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This is real food for thought. I’m very early on - due to start Sylfaen in September - and while I can read and write fairly confidently (for my level) in Cymraeg, speaking is my weakest area and I just feel the absolute need to plaster my chest in big all-caps DYSGU badges and to stick with the ‘learners environment’ (and copious use of “dw i’n sori”). Nothing wrong with a good badge, but I also need some big-girl pants, I think. My self-consciousness isn’t helping anything.

I loved Joe Healy’s poem. Cuts deep.

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This is a really good thread about where we have used our Welsh, limited though it may be, out in the wild. The buzz we get from it is incredible! I think that if we reported our real life successes a bit more it would do wonders for our self confidence.

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Here on the streets of Arfon I hear young people, outside of school hours, talking, joking, shouting and - yeah - sometimes swearing too … in Cymraeg. So it really is a community language here for many (indeed for most in some parts) and that feels quite reassuring. But we cannot be complacent because there are increasingly bubbles of space where English can be heard, and in an increasingly dominant role.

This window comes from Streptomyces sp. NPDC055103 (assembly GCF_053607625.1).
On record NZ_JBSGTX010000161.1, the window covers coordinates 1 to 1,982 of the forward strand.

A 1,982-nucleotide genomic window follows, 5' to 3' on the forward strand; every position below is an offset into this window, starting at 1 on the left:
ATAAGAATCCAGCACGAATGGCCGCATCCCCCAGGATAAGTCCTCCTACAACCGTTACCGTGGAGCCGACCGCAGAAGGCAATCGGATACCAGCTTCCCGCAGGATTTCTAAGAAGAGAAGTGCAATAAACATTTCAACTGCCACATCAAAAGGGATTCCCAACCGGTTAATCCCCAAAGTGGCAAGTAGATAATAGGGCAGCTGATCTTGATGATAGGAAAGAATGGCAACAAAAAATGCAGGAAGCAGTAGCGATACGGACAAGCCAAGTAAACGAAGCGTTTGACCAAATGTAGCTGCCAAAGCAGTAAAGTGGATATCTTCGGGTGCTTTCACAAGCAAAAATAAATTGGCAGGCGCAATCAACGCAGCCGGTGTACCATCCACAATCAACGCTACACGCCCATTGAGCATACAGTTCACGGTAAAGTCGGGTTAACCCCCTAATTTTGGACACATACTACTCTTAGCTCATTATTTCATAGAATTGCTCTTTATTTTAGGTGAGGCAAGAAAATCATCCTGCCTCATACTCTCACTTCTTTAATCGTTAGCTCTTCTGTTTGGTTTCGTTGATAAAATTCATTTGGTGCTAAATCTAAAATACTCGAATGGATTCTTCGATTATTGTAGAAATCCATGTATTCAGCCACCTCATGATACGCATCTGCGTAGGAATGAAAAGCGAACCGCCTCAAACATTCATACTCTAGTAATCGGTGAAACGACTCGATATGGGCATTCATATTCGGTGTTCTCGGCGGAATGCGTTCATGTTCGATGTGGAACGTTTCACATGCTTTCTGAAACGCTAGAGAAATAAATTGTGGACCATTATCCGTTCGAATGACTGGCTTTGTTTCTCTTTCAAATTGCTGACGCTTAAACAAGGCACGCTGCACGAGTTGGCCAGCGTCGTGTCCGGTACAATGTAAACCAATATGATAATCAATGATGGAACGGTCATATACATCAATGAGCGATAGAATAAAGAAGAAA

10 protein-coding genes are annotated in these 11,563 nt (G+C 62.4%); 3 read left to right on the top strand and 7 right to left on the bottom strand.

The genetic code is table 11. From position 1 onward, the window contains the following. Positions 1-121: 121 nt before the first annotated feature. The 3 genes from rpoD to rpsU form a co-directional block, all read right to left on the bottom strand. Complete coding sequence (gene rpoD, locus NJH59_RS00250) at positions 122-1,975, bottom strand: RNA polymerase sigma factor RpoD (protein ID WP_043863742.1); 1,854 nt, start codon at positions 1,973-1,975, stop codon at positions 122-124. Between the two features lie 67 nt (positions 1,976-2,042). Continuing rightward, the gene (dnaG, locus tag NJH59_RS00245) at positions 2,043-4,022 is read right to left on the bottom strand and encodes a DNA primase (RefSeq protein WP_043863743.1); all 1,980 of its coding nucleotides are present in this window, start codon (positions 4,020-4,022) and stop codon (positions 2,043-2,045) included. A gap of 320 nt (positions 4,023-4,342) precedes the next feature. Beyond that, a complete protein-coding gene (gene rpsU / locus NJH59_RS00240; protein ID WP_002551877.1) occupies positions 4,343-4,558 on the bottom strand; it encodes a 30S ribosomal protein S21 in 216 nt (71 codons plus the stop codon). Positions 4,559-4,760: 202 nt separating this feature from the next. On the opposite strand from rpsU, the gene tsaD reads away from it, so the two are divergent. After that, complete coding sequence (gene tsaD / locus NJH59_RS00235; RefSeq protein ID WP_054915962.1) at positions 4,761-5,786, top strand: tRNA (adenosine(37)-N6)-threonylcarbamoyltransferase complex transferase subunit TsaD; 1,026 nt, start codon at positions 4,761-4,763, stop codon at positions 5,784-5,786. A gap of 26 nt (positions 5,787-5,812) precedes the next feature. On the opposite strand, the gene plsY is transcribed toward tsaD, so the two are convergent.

I always try to dechrau bob sgwrs yn Gymraeg (start every conversation in Welsh) and cymryd pob cyfle i gario ymlaen yn siarad Cymraeg (take every opportunity to carry on speaking Welsh) … even if it is sometimes at the edge of, or beyond my comfort zone. Though thankfully these days, that zone seems quite spacious, probably thanks to my previous determination to expand it by repeated pushing of its boundaries. It is quite satisfying (if a bit scary) to successfully negotiate the purchase of a house in Cymraeg (back in 2018) and to get prescription glasses (which I am using right now to read the screen as I type this message) from a consultation with the Optician - entirely in Welsh. I believe the glasses were prescribed correctly (in 2020) so I guess I must have succeeded in communicating my visual perception accurately in the Hen Iaith